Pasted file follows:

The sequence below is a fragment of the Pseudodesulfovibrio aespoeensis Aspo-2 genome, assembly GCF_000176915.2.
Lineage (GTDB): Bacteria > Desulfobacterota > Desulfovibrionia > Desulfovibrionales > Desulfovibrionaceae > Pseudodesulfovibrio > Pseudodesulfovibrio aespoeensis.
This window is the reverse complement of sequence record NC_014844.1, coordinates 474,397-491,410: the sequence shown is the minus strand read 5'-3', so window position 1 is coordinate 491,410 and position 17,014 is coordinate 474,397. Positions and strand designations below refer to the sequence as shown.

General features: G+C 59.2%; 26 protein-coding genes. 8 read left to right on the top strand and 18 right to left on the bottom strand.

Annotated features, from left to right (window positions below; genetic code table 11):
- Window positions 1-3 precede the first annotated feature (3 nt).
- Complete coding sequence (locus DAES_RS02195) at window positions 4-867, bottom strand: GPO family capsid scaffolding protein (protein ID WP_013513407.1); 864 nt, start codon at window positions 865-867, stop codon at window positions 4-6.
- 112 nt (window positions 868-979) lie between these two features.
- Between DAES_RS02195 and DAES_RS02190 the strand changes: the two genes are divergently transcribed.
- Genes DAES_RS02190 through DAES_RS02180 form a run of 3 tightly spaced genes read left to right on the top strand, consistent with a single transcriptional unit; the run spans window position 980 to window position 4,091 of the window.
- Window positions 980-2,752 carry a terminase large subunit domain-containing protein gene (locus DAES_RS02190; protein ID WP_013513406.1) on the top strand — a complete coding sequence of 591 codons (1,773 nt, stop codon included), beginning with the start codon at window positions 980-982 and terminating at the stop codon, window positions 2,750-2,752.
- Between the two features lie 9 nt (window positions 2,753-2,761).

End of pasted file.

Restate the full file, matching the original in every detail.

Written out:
The sequence below is a fragment of the Pseudodesulfovibrio aespoeensis Aspo-2 genome, assembly GCF_000176915.2.
Lineage (GTDB): Bacteria > Desulfobacterota > Desulfovibrionia > Desulfovibrionales > Desulfovibrionaceae > Pseudodesulfovibrio > Pseudodesulfovibrio aespoeensis.
This window is the reverse complement of sequence record NC_014844.1, coordinates 474,397-491,410: the sequence shown is the minus strand read 5'-3', so window position 1 is coordinate 491,410 and position 17,014 is coordinate 474,397. Positions and strand designations below refer to the sequence as shown.

General features: G+C 59.2%; 26 protein-coding genes. 8 read left to right on the top strand and 18 right to left on the bottom strand.

Annotated features, from left to right (window positions below; genetic code table 11):
- Window positions 1-3 precede the first annotated feature (3 nt).
- Complete coding sequence (locus DAES_RS02195) at window positions 4-867, bottom strand: GPO family capsid scaffolding protein (protein ID WP_013513407.1); 864 nt, start codon at window positions 865-867, stop codon at window positions 4-6.
- 112 nt (window positions 868-979) lie between these two features.
- Between DAES_RS02195 and DAES_RS02190 the strand changes: the two genes are divergently transcribed.
- Genes DAES_RS02190 through DAES_RS02180 form a run of 3 tightly spaced genes read left to right on the top strand, consistent with a single transcriptional unit; the run spans window position 980 to window position 4,091 of the window.
- Window positions 980-2,752 carry a terminase large subunit domain-containing protein gene (locus DAES_RS02190; protein ID WP_013513406.1) on the top strand — a complete coding sequence of 591 codons (1,773 nt, stop codon included), beginning with the start codon at window positions 980-982 and terminating at the stop codon, window positions 2,750-2,752.
- Between the two features lie 9 nt (window positions 2,753-2,761).